A second MANOVA was run comparing performance on cognitive tests between participants with the physical features of FASD (FAS and pFAS) to those without (ARND). Main effects for type of FASD were not significant at the multivariate level, F (13, 49) = 1.45, p = .17, ηp2 = .28). At the univariate level, a significant main effect for FASD type was found on a task of short-term verbal memory (MN), F (1, 61) = 5.42, p = .02, ηp2 = .08, with post hoc analyses indicating that children and adolescents in the FAS/pFAS subgroup had lower scores on this task (M = 5.68, SD = 2.56) compared with children with ARND, M = 7.35, SD = 2.80), t = −2.53 p = .01, d = .58.

Relative Cognitive Strengths

We evaluated relative cognitive strengths in children with FASD in two ways, including a within-group profile analysis for children in the FASD group, and a between-group comparison of children with FASD to controls. In the first approach, we selected the lowest cognitive score in the FASD group’s profile (QC) as a “floor” reference point against which we compared all other cognitive scores, using z scores to facilitate comparisons across tests with different scales of measurement. A difference score was then calculated for each remaining cognitive task (QC minus each cognitive score to assess the magnitude of the difference in scores, and paired t tests were performed to evaluate the statistical significance of each difference score. This approach was thought to parallel the process of within-profile analysis sometimes used to evaluate individual strengths during a cognitive assessment in clinical practice. Second, we also referred to findings from the overall MANOVA comparing the effect of group on each cognitive score between the FASD and comparison groups (Table 3), using z scores (Table 4) to facilitate interpretation. Compared with their scores on QC, the FASD group showed relatively better functioning (one or more standard deviations above QC) on tasks of higher-order complex attention (RS) and basic visuospatial processing (AR). Though the FASD group still performed significantly worse than the controls on both tasks, their scores approximated normative means, and scores on both measures were much closer to those of the controls, on average, compared with other tasks.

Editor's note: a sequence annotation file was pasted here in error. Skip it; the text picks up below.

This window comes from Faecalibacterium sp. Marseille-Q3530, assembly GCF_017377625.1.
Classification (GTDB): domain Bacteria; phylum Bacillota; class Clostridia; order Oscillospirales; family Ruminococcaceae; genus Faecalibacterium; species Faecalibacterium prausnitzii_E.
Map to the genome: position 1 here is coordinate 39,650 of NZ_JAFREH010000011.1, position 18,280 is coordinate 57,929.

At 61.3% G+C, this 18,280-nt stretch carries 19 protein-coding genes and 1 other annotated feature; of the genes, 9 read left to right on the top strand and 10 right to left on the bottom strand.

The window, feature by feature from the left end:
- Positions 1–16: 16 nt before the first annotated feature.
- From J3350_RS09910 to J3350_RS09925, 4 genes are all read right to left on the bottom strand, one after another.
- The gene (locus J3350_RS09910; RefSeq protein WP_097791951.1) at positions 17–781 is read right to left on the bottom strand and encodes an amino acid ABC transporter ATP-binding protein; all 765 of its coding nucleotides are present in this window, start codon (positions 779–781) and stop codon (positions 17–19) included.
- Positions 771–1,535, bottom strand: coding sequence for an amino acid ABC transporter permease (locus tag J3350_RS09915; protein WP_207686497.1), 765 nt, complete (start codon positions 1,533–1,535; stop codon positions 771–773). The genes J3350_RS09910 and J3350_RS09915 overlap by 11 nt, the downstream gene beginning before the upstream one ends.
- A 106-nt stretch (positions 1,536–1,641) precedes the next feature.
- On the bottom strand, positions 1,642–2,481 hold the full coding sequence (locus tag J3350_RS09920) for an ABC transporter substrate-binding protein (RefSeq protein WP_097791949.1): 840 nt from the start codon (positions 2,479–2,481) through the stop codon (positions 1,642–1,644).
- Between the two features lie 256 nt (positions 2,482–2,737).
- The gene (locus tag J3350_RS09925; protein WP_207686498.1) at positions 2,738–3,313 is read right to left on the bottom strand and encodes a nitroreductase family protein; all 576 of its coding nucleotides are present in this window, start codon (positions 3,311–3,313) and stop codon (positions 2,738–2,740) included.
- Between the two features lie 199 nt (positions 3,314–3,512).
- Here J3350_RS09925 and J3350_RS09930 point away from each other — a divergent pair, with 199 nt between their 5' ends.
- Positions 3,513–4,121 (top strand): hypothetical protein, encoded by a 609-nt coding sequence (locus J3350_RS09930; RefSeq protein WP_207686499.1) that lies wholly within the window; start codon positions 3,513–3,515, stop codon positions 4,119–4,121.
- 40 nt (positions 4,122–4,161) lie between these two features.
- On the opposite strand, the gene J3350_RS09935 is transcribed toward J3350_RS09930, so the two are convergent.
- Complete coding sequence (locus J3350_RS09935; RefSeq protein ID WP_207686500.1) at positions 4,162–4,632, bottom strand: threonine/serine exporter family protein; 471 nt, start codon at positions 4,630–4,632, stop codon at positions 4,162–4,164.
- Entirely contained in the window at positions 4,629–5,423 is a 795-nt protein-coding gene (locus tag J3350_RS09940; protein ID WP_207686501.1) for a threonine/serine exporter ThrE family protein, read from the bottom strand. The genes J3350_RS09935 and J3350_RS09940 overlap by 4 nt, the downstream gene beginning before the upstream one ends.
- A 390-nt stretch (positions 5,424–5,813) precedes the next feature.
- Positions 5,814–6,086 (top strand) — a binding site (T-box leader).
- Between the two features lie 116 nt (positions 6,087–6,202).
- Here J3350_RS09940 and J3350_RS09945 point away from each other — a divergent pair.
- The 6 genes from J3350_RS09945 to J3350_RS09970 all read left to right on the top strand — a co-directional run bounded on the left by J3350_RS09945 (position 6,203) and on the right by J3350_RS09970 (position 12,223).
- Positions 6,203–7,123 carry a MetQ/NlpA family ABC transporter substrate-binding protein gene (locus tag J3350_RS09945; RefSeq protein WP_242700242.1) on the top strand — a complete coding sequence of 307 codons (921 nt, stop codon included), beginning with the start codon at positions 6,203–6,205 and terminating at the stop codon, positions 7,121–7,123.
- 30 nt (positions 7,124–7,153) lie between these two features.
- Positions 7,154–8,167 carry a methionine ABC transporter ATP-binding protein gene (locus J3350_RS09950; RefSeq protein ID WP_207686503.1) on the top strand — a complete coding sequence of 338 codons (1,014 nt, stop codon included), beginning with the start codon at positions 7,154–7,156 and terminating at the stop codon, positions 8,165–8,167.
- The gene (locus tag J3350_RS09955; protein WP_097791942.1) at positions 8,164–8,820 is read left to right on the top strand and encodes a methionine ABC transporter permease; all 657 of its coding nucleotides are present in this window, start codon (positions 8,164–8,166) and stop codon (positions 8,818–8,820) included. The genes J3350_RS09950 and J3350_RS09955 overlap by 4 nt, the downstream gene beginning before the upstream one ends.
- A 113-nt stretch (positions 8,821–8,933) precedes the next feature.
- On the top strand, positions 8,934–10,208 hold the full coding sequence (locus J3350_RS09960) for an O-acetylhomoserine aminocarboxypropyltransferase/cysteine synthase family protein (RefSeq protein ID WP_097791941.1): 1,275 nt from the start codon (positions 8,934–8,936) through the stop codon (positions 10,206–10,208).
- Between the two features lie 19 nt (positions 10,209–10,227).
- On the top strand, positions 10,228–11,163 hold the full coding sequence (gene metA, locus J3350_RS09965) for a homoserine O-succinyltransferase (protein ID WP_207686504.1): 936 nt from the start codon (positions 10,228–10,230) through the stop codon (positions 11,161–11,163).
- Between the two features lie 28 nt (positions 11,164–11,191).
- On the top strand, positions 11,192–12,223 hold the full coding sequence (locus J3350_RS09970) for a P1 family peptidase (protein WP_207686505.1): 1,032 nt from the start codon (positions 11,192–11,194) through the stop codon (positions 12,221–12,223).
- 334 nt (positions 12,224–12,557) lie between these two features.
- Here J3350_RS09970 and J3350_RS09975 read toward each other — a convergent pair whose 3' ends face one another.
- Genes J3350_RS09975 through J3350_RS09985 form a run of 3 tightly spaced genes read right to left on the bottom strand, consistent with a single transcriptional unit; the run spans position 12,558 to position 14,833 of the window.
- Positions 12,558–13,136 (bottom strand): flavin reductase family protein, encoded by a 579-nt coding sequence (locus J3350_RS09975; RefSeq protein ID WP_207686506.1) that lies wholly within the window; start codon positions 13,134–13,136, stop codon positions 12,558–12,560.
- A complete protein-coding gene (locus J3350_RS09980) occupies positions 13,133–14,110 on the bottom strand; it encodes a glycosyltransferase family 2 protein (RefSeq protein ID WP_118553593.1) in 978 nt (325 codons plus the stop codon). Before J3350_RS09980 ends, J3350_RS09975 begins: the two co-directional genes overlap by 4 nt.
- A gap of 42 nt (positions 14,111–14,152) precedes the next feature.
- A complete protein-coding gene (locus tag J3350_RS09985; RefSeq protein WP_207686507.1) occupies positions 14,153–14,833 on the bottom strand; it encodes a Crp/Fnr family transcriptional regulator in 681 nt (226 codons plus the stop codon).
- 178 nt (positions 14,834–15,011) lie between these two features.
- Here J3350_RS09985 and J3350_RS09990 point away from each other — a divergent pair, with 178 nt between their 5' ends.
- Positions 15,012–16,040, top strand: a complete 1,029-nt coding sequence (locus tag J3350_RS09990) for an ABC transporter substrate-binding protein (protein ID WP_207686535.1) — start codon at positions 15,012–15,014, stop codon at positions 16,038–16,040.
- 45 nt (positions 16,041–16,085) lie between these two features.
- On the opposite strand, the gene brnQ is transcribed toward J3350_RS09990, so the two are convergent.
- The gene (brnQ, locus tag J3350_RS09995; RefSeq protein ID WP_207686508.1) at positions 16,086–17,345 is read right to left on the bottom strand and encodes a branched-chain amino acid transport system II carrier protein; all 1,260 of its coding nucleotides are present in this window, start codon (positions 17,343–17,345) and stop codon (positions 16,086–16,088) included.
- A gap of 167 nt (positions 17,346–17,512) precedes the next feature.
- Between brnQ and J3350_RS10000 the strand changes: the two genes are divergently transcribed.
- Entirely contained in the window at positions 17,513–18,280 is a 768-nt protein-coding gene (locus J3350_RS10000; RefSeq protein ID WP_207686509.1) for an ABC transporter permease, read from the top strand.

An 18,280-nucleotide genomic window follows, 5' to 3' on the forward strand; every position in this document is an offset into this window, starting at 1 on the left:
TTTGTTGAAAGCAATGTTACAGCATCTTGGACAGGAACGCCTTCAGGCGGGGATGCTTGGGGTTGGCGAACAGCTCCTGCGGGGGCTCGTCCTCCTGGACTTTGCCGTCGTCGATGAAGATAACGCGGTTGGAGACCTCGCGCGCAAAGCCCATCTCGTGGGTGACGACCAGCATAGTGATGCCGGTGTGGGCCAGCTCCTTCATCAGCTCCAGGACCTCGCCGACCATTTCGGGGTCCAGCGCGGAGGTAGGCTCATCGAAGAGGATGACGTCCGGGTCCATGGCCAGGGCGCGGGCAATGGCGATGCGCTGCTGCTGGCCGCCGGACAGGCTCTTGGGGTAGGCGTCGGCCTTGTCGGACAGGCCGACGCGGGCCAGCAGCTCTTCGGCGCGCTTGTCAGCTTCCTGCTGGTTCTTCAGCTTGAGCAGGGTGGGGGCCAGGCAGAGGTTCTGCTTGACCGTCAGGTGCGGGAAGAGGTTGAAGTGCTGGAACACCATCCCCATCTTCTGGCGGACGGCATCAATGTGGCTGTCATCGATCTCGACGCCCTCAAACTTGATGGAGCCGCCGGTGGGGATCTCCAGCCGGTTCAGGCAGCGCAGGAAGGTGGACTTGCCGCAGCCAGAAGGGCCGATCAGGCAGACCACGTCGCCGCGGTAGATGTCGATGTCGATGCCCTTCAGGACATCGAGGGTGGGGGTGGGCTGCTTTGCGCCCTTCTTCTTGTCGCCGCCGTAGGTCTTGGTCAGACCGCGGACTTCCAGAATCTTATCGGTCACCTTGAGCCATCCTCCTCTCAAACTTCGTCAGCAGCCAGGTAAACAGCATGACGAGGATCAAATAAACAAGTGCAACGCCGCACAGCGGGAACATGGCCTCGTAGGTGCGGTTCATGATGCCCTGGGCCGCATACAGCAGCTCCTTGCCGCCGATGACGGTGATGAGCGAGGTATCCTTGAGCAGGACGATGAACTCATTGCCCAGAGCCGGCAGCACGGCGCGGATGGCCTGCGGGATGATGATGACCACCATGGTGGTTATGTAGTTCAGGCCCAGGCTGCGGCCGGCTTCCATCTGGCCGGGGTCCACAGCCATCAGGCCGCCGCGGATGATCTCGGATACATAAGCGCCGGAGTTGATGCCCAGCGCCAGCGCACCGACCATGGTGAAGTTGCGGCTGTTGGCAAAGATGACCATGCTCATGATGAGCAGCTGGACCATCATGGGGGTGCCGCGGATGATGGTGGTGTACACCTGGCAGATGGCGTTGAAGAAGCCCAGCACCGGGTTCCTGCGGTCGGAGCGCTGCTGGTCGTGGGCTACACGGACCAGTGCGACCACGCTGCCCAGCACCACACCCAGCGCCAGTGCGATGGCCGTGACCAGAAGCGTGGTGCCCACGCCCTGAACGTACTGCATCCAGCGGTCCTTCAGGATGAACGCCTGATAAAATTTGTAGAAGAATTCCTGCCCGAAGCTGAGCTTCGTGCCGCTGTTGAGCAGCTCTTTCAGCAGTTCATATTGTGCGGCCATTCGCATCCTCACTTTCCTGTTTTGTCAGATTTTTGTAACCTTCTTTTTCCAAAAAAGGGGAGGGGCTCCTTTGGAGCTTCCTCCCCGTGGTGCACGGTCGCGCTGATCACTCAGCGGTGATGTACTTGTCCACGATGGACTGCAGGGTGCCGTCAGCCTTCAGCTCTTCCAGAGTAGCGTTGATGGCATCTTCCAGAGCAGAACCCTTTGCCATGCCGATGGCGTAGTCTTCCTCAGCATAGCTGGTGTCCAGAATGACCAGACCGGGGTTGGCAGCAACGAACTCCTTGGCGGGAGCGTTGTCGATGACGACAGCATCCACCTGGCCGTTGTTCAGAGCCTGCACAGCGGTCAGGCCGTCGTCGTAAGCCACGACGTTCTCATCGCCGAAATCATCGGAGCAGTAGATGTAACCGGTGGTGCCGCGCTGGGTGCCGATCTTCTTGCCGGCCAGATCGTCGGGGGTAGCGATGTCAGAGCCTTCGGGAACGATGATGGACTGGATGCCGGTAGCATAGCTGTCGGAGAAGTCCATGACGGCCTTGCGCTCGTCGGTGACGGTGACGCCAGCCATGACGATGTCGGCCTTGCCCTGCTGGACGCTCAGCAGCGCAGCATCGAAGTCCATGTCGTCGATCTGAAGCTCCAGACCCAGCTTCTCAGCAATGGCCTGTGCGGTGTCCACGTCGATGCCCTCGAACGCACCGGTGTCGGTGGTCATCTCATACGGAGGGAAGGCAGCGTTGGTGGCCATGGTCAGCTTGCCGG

Table 4

Relative strengths in participants with FASD

Cognitive domains

 

Compared with controlsa

Within FASD (Compared with QC score)

Subtests

Mean diff